Before Cruise sets foot on Oprah’s stage, she is commanding an audience of screaming, gasping women in near ecstasy. If you weren’t a regular Oprah watcher in its heyday and you’re only seeing it through the eyes of this clip, then you would be forgiven for mistaking the energy in the room as Cruise fandom. No, it’s Oprah fandom. And since she’s left the talk show behind and begun the “respectable elder” portion of her career, what’s gone is the literal insanity that used to surround open. It was parodied constantly before Cruise’s interview. Here was a black woman born into poverty in rural Mississippi who had become the most famous woman in media, perhaps one of the biggest celebrities in the world, and every day you could tune in to see white women screaming in adulation at her presence. If it were the holiday season and she was handing out cars? You might think you were watching a human sacrifice in Midsommar.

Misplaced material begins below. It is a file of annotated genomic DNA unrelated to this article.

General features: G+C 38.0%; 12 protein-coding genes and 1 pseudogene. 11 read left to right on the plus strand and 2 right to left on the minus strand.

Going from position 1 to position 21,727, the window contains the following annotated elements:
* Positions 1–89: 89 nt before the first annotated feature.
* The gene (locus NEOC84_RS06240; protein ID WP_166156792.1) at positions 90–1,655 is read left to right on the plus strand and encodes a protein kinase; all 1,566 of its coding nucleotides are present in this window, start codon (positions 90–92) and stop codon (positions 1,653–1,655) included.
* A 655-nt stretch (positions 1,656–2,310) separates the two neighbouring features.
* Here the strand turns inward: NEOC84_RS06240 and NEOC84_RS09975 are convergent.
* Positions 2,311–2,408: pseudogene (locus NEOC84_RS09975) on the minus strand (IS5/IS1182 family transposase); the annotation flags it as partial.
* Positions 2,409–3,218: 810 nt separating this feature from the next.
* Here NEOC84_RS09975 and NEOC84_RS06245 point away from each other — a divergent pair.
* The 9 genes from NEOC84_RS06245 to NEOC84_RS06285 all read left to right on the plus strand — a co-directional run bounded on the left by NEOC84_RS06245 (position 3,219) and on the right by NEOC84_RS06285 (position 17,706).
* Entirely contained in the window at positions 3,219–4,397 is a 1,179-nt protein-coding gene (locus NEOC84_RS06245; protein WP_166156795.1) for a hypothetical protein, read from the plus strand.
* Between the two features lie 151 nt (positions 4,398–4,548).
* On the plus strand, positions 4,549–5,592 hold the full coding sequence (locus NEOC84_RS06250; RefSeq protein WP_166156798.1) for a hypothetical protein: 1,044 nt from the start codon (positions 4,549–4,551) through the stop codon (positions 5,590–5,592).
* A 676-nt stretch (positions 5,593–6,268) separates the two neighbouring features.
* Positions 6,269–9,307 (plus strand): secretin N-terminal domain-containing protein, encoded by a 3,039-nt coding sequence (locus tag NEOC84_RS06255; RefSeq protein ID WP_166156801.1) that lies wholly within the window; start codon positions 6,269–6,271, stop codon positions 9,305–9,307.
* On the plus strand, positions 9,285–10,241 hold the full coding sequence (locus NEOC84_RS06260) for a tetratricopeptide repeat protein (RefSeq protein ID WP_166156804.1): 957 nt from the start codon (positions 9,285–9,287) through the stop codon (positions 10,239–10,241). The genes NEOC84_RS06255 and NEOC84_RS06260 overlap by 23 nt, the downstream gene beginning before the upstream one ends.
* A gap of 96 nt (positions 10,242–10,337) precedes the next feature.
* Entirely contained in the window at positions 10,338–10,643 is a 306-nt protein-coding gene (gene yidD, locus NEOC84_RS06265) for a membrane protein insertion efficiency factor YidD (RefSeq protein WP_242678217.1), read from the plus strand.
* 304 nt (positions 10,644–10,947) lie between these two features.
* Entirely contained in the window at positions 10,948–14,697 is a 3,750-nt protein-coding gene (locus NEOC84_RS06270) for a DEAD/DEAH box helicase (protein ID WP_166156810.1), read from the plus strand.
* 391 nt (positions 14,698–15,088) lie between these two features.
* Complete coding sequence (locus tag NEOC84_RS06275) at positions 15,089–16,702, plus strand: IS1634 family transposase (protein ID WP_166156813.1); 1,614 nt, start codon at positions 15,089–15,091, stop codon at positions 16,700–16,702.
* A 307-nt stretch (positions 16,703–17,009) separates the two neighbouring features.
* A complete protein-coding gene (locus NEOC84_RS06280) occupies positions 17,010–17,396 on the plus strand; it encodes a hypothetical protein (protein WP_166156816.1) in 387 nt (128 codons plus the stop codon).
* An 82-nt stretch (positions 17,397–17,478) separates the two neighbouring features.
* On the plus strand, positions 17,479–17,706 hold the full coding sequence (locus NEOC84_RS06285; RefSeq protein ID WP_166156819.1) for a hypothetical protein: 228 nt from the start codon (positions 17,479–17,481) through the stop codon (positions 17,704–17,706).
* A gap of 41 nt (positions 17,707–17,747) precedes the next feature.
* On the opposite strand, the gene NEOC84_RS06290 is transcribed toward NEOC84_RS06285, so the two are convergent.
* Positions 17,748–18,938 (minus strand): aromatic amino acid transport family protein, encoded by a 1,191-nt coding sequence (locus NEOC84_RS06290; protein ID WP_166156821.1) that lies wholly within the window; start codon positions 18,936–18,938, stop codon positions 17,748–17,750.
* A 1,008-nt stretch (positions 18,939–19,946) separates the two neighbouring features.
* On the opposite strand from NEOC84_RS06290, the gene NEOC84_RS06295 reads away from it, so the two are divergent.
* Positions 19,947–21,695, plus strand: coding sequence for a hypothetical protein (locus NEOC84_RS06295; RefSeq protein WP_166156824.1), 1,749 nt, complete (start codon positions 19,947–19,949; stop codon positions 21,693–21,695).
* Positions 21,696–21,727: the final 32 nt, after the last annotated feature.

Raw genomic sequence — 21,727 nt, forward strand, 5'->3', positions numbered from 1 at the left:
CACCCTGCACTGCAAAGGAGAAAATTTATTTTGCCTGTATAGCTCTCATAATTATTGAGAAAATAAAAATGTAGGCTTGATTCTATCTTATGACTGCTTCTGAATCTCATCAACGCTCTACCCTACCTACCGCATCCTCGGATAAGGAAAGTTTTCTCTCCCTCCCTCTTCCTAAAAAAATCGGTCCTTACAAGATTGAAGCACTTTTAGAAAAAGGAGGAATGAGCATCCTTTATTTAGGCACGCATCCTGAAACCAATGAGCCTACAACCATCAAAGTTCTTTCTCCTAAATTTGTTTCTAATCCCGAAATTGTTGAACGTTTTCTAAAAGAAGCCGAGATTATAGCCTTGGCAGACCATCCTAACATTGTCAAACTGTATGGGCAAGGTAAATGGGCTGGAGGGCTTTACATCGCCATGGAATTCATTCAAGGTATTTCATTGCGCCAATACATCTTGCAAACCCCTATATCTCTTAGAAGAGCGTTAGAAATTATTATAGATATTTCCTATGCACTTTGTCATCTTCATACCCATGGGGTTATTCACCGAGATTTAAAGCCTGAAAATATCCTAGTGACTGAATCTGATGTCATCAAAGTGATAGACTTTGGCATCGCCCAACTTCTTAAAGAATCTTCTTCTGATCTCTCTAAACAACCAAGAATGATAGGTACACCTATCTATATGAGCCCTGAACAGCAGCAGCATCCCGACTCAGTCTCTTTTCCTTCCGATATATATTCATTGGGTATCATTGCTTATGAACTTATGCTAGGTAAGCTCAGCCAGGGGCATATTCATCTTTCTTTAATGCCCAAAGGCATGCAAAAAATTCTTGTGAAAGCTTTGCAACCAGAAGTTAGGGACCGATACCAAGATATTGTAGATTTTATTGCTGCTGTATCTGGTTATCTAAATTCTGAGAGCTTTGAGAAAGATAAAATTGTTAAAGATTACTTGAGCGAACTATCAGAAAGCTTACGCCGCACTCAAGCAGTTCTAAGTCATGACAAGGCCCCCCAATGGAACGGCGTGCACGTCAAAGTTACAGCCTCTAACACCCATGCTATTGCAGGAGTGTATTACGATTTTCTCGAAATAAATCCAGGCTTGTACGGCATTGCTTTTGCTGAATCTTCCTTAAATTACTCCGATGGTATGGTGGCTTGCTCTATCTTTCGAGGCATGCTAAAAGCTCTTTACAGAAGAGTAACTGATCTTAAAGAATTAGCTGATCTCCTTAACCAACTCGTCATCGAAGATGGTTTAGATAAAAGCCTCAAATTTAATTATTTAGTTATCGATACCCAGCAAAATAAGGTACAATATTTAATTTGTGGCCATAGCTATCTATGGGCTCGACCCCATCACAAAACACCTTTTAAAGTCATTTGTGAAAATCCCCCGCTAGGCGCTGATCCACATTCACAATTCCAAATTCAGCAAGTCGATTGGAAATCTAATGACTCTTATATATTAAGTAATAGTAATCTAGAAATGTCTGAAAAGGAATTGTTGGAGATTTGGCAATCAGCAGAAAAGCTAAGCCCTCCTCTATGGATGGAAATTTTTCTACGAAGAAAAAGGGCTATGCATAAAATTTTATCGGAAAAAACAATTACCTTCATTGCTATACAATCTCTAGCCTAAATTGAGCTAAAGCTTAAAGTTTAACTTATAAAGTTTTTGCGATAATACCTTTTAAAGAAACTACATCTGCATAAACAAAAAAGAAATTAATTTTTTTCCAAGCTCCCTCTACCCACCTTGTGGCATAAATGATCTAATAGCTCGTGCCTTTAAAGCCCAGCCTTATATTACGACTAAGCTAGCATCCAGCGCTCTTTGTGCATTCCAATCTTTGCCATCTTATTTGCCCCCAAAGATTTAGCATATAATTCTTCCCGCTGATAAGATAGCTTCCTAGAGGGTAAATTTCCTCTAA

The energy is palpable watching a poor quality video in 2021, so imagine the energy Cruise felt backstage watching an audience enraptured by a goddess and waiting for his arrival. He lapped it up. The audience shrieked every time he smiled, every time he mentioned Katie Holmes’ name, every time he went into his pre-rehearsed spiel. One of the oddest moments to me is when he describes how he met Holmes. I know that dating for celebrities is weird, but the idea that he was a celebrity who people often came to for career advice and help (I’d like to know who any of those people are and how helpful he was, I’m assuming Will Smith was one of them) so he decided to use that position to beckon Holmes. Only he wasn’t offering her advice, he was professing his love for her. The description of ordering a celebrity wife feels like something out of 90 Day Fiancé or an ad for Grindr.